DICKINSON, William (1745-1806), of Kingweston, Som.
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Family and Education
b. 13 July 1745, 1st s. of Caleb Dickinson, Bristol merchant, by Sarah, da. of Graffin Prankard, a Bristol iron merchant to whom Caleb Dickinson was apprenticed.1 m. 1771, Philippa, da. of Stephen Fuller, niece of Rose Fuller 1s. 1da. and other issue. suc. fa. 6 Apr. 1783.
William Dickinson, despite his mercantile connexions, was not engaged in trade, except that arising from his West Indian plantations, in which he was closely associated with his wife’s family, the Fullers, and with Hans Sloane. He also had an East Indian connexion, and in 1780 supported Paul Benfield’s candidature at Great Marlow.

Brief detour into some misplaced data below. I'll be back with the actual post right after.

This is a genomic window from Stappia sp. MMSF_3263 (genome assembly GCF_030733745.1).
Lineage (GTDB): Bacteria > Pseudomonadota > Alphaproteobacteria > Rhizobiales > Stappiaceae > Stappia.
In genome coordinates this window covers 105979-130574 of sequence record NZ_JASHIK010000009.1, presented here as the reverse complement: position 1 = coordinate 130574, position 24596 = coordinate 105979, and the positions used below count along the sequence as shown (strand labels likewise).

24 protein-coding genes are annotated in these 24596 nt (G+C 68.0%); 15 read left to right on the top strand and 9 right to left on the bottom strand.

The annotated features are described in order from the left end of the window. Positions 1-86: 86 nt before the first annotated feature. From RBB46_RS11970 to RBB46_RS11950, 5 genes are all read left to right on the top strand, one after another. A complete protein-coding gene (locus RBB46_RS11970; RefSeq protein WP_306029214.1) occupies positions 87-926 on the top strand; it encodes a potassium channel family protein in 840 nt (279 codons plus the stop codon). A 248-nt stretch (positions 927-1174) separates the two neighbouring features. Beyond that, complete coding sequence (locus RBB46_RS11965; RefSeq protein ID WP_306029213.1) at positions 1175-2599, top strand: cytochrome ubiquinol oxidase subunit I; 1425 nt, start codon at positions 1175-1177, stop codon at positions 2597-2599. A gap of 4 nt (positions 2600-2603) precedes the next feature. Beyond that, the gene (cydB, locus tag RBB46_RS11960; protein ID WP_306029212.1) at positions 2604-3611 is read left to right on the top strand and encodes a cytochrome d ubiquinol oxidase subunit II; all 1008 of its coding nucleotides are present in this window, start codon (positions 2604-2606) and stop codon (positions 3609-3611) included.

How Dickinson came to stand for Marlow is not known. In 1768 he was returned after a contest, but in 1774 was defeated. He re-entered Parliament in 1777, succeeding Rose Fuller at Rye, a Treasury borough, where the Fullers had a good deal of influence.
Dickinson consistently supported North’s Administration. His only recorded speech, 2 Feb. 1773, was on a bill concerning the West Indies.2 He voted against Shelburne’s peace preliminaries, 18 Feb. 1783, and for Fox’s East India bill, 27 Nov. 1783. John Sinclair wrote of him in early January 1784:3 ‘Voted for the late bill, but could be converted.’ And in Robinson’s list he is classed as ‘very hopeful’—presumably on the basis of Sinclair’s information: which was misleading, for Dickinson went against Pitt, and remained in opposition in the Parliament of 1784. He voted for Pitt’s parliamentary reform proposals of 13 May 1785.
Dickinson died 26 May 1806.